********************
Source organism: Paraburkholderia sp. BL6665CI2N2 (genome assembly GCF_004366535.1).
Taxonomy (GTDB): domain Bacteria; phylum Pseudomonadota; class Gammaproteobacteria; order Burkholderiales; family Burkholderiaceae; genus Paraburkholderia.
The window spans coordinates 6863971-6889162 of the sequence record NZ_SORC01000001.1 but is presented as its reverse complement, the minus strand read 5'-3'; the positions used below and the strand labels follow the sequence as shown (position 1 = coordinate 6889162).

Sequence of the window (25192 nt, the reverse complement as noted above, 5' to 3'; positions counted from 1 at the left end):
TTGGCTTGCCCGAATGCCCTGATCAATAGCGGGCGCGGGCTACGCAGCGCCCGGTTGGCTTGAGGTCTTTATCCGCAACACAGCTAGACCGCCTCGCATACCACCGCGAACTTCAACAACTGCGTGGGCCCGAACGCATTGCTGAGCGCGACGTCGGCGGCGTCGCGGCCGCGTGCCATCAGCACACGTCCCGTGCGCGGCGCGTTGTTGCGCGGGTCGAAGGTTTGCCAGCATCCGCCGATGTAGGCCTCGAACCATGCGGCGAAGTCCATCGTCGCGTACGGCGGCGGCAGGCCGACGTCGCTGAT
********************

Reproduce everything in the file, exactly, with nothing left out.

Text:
Source organism: Paraburkholderia sp. BL6665CI2N2 (genome assembly GCF_004366535.1).
Taxonomy (GTDB): domain Bacteria; phylum Pseudomonadota; class Gammaproteobacteria; order Burkholderiales; family Burkholderiaceae; genus Paraburkholderia.
The window spans coordinates 6863971-6889162 of the sequence record NZ_SORC01000001.1 but is presented as its reverse complement, the minus strand read 5'-3'; the positions used below and the strand labels follow the sequence as shown (position 1 = coordinate 6889162).

Sequence of the window (25192 nt, the reverse complement as noted above, 5' to 3'; positions counted from 1 at the left end):
TTGGCTTGCCCGAATGCCCTGATCAATAGCGGGCGCGGGCTACGCAGCGCCCGGTTGGCTTGAGGTCTTTATCCGCAACACAGCTAGACCGCCTCGCATACCACCGCGAACTTCAACAACTGCGTGGGCCCGAACGCATTGCTGAGCGCGACGTCGGCGGCGTCGCGGCCGCGTGCCATCAGCACACGTCCCGTGCGCGGCGCGTTGTTGCGCGGGTCGAAGGTTTGCCAGCATCCGCCGATGTAGGCCTCGAACCATGCGGCGAAGTCCATCGTCGCGTACGGCGGCGGCAGGCCGACGTCGCTGAT